Just to give you a sense of what’s on offer, a recent Internet search provides a good example of the classes that a Computer Science degree (with a focus in database technology) now includes:


  • Quantitative Methods for Information Systems
  • Business Data Communication Networks
  • Database Design and Implementation for Business
  • Information Systems Analysis and Design
  • IT Strategy and Management


  • Data Mining and Business Intelligence
  • Advanced Database Management


  • Database Security
  • Designing and Implementing a Data Warehouse
  • Database Administration

Database professionals may not agree on all aspects of such courses, but it’s certainly as big step up from a single class in introductory SQL.

Technical Schools

One immediately noticeable difference between technical schools and traditional colleges or universities is the overall cost of attending. The traditional school, such as a University, may require you to take classes that are not directly impacting your career in order to achieve a diploma. These classes come with their own costs, in terms of both time and money. A traditional University often also requires a full time commitment, whereas technical schools generally cater to individuals who maintain a full time job, and are more inclined to offer associate degrees.

It’s true that attending a traditional college as opposed to a technical school often makes a bigger impression on your resume. However, from a hiring manager’s point of view, in terms of database skills, there is not much difference between candidates who attended a prestigious four year school and those who went to a technical school.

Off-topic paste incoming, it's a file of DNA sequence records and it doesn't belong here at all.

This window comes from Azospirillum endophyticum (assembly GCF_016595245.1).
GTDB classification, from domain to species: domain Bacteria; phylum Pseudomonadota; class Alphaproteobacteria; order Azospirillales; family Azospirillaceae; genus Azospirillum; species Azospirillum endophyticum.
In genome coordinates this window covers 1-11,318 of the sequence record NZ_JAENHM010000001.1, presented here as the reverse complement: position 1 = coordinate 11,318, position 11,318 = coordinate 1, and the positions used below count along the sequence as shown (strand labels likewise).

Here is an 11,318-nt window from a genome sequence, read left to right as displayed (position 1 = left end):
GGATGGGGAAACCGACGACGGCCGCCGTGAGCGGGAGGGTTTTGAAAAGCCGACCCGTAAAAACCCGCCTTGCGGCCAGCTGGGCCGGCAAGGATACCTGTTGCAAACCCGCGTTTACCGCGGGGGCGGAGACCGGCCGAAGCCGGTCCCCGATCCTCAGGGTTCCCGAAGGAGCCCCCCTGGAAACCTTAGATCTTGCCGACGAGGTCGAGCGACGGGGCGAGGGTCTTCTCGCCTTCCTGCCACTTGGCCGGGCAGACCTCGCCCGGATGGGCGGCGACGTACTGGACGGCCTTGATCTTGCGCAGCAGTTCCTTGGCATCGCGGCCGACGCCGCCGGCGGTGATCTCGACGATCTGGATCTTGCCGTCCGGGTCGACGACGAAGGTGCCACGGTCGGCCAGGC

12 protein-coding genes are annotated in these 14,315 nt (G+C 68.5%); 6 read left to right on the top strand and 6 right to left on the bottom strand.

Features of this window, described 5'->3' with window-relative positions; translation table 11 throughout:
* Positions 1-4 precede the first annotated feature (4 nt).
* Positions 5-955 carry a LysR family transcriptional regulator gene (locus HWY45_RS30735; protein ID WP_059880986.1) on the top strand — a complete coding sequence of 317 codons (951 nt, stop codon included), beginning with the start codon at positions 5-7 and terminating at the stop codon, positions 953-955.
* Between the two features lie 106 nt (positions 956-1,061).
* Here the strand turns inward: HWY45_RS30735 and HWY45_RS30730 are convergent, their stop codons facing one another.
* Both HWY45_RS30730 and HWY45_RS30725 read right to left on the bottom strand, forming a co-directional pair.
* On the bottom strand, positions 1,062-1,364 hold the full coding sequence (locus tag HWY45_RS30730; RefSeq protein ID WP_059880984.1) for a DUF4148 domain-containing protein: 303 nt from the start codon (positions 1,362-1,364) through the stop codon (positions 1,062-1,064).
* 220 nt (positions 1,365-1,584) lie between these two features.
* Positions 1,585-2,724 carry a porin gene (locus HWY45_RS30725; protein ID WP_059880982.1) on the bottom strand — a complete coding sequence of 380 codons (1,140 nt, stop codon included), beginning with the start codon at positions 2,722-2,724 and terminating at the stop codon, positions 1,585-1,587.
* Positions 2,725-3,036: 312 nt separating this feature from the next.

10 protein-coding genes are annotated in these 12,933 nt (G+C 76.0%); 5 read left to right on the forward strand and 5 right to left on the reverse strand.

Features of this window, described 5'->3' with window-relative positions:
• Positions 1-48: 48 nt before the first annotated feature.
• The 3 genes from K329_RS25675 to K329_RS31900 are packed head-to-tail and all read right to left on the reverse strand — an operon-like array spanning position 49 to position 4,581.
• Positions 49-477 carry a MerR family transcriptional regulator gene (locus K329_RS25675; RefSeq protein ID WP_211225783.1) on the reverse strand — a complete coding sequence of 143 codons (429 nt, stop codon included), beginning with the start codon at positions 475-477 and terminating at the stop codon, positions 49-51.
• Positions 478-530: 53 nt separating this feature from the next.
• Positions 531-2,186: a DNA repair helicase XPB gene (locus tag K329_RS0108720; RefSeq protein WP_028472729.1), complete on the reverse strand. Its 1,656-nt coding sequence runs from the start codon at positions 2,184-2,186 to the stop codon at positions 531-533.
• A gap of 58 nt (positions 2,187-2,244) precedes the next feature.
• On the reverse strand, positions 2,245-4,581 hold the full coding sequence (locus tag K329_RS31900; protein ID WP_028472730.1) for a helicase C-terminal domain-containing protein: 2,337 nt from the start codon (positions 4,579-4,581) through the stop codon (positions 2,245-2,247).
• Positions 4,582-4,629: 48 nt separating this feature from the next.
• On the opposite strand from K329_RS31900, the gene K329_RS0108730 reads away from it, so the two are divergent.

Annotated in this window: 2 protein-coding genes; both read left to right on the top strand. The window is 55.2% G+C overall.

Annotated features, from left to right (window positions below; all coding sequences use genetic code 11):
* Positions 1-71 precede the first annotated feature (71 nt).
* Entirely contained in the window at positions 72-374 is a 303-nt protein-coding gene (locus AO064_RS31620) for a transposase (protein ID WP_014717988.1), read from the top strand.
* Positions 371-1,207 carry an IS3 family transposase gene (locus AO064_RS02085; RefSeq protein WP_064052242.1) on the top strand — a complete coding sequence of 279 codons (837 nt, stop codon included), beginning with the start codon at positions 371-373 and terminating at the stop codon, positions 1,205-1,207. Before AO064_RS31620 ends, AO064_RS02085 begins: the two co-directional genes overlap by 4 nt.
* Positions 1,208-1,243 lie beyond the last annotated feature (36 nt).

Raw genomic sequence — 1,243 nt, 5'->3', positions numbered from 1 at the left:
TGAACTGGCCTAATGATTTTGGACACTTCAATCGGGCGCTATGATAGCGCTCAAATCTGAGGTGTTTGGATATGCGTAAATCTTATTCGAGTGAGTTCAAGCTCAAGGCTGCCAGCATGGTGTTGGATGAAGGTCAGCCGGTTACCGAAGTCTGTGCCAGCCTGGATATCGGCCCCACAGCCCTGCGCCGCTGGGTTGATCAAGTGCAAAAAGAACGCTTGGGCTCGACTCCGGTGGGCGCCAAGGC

“If you are considering
a technical school,
check their accreditation

That said, if you are considering a technical school, check their accreditation carefully. Accreditation requires adhering to a strict set of guidelines set by accreditation boards to maintain a certain standard of education.

Most schools have accreditation and work hard to keep it, and validating that a school is accredited helps protect you as the student. Many of the classes taken at an accredited technical school or community college will roll over to a traditional school if, as a student, you would like to obtain a more traditional degree.

Equivalent Experience

Many job postings specify that a degree or “equivalent experience” is required for the applicant to be eligible for a role. Somewhat frustratingly for applicants, the definition of equivalent experience is entirely unregulated. Essentially, each employer is left to define for themselves who is qualified to become a database professional. A company that has a strong need for a database administrator who understands database mirroring may consider a candidate’s single year of experience to be equivalent to another candidate’s success in a database mirroring class. To be fair, working with a database feature in production does generate many more “real experiences” than working with the same feature in a lab environment, but drawing an equivalence between those experiences and a certified qualification is too often a subjective judgment.


Figure 2. Learning from an educational enviornment and learning from experience are both valuable.

Unfortunately, there is no neat solution to this problem, and it falls to the applicant to research the company’s needs and expectations (in terms of your personal characteristics as well as your technical skills), and then consider not only what information should be included in the education portion of their resume, but how that information on should be presented.

Microsoft Certified Classes

Microsoft offers classes for most of the software packages they sell, which can last between one day and one week. The classes are taught by certified Microsoft Trainers and tend to follow a standard pattern of lectures, followed by practical labs, followed by Q&A sessions.

“Companies understand
these classes will not
create experts, but will
generate the core
knowledge needed to
start the advanced
learning process.”